Hiring people is hard work. It can take a long time to find the right person, and the job doesn’t stop there – you need to train them, make sure they work well with the team, perform the job at hand and stay for long enough to make all the effort worthwhile.
The flipside is, of course, that if you find the right people, you can build a loyal, hard-working and friendly team. Having such a group makes it much easier to plan and can take your company to new heights.
As Head of Talent Academy at Celerity, I’m responsible for our Young Talent Recruitment and Development programme, Talent.ED. It means that the majority of my days are spent thinking about working on our recruitment strategies and practices, our training and development opportunities and our current employee’s benefits and career trajectories. While the same rules won’t apply for every hire, some hiring practices work well across all organisations, and particularly in marketing. If you can employ some of the following tactics right away, I can almost guarantee that you’ll see an improvement in your hiring decisions.
Attracting the right talent
Before you go ahead and write up your job spec, you need to have a good think about the type of person you want to hire – what experience or academic qualifications do they need? What soft skills are you looking for? What technical ability do they need to have right from the start? Take some time to think about the specifics of the job to help you understand what type of person you need. When it comes to marketing roles, I find that those with marketing, technology, mathematical, business and software backgrounds tend to make the best candidates.
It can be hard to attract the best talent, particularly if your company is based outside of London. To get around this, I suggest making it very clear of the benefits your company will provide. Most companies can say that they’ll bring new recruits into the organisation and train them. Still, if you have any other benefits like flexible working, access to new technology or generous holiday, you’ll want to make a point of that, too. This will help develop your employer branding and convince potential candidates that your company is the best place to work.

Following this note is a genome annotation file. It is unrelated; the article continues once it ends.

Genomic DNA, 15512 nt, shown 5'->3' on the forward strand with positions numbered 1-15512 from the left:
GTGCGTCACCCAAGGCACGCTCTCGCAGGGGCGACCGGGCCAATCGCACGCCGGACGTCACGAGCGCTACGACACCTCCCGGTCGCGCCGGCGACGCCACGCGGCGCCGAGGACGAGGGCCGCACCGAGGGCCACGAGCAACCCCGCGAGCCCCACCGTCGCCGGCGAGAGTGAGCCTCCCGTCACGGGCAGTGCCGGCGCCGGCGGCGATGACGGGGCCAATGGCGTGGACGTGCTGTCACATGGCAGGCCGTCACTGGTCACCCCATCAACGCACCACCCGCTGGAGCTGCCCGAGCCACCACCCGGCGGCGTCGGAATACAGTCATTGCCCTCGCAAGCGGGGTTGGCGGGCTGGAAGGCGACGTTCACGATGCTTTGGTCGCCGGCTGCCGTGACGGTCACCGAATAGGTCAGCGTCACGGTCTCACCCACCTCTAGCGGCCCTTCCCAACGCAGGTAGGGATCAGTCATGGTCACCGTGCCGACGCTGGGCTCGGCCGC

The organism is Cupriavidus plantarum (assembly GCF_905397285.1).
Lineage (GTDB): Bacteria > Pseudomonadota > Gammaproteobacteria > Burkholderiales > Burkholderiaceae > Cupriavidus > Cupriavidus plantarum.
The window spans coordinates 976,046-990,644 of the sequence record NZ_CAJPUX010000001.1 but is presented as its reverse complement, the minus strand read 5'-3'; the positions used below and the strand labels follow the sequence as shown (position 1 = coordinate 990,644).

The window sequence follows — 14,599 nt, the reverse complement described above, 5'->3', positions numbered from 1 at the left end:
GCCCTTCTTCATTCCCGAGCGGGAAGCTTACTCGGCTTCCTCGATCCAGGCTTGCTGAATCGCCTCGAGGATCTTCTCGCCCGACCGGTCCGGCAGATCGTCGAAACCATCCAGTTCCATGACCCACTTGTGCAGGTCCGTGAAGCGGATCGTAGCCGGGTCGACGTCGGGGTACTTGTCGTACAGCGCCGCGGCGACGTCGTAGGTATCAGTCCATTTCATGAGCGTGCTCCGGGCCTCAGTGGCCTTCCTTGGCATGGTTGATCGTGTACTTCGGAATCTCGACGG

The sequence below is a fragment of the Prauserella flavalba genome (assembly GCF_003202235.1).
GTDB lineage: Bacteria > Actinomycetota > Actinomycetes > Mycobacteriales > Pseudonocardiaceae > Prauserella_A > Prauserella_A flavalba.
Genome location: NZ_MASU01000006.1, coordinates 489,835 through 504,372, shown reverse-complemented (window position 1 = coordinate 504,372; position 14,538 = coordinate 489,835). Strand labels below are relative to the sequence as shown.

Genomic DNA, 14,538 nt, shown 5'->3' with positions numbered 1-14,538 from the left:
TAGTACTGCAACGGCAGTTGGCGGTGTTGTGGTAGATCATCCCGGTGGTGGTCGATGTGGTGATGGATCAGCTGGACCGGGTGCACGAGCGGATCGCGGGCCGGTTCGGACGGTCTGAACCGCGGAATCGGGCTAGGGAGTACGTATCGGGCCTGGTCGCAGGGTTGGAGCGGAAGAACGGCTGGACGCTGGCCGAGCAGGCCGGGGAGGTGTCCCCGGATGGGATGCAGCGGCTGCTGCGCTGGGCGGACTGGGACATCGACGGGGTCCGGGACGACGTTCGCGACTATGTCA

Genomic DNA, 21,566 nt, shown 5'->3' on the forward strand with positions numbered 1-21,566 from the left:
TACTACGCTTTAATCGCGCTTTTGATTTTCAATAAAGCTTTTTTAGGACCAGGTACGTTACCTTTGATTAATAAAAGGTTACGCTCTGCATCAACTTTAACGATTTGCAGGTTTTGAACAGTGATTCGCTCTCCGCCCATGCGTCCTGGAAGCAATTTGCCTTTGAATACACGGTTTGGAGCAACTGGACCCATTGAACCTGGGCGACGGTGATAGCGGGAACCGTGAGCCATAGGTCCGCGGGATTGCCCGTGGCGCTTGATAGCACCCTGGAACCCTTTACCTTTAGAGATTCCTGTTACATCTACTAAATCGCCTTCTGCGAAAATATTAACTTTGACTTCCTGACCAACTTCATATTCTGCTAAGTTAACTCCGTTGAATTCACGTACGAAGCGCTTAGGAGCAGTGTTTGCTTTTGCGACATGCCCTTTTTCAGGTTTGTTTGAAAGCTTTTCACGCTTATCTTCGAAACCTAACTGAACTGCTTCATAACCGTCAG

If you’re looking for those at apprentice-level, you might also want to explore the possibility of building partnerships with universities or local schools. This works well for us with our Talent.ED programme – we find we get better candidates coming in for interviews for entry-level roles as a result, which decreases our recruitment overhead.
Work on your interview process
The classic interview process can be daunting and tedious. Candidates are likely going for many jobs, and interviews can become quite monotonous and a bit of a blur. That’s why I like to try and differentiate ours from others. We like to mix things up by incorporating fun and practical activities (both in teams and on their own) which helps to mark our company out as a different and (hopefully) more fun place to work.
Those who show promise are then set up with a presentation slot, where they get to present about themselves or a topic that they’re passionate about, to a select (and diverse) group of people from the company. This works both ways – it gives the candidates a moment that they have more control over; lets them meet a selection of people from the company; helps us see them at their best and see how well they communicate.
Qualities to look out for
At Celerity, one of the main things we look out for is a genuine interest and passion for technology, data and quality. This is important for anyone wanting to work at our company, because of the nature of the work we do. Identify what people need to be interested in or passionate about, and make that a priority to look out for in the interview stages.
Other soft skills that are always relevant and useful to look out for include:
- Ability to work in a team
- Ability to work on their own
- Analytical thinking
- Attention to detail
Keeping your new hires
Once you’ve hired the best person for the job, the next task is keeping them. Try to think about it from their perspective – if you know what your career trajectory is, you’re given the resources to get there, and you have a good time when you’re at work, you’re more likely to stay.
Start by setting clear and achievable objectives to keep your new hire on track. Then look for relevant opportunities that will help them get where they’re going. This won’t be a one-size-fits-all exercise – people in different positions will need different levels of training.
Another critical element is creating opportunities for honest and constructive feedback. It needs to be regular enough for people to improve, without being too often that it’s burdensome or disheartening. Provide people with mentors and create a structure that allows for regular meetings to give people the best possible start to their new job.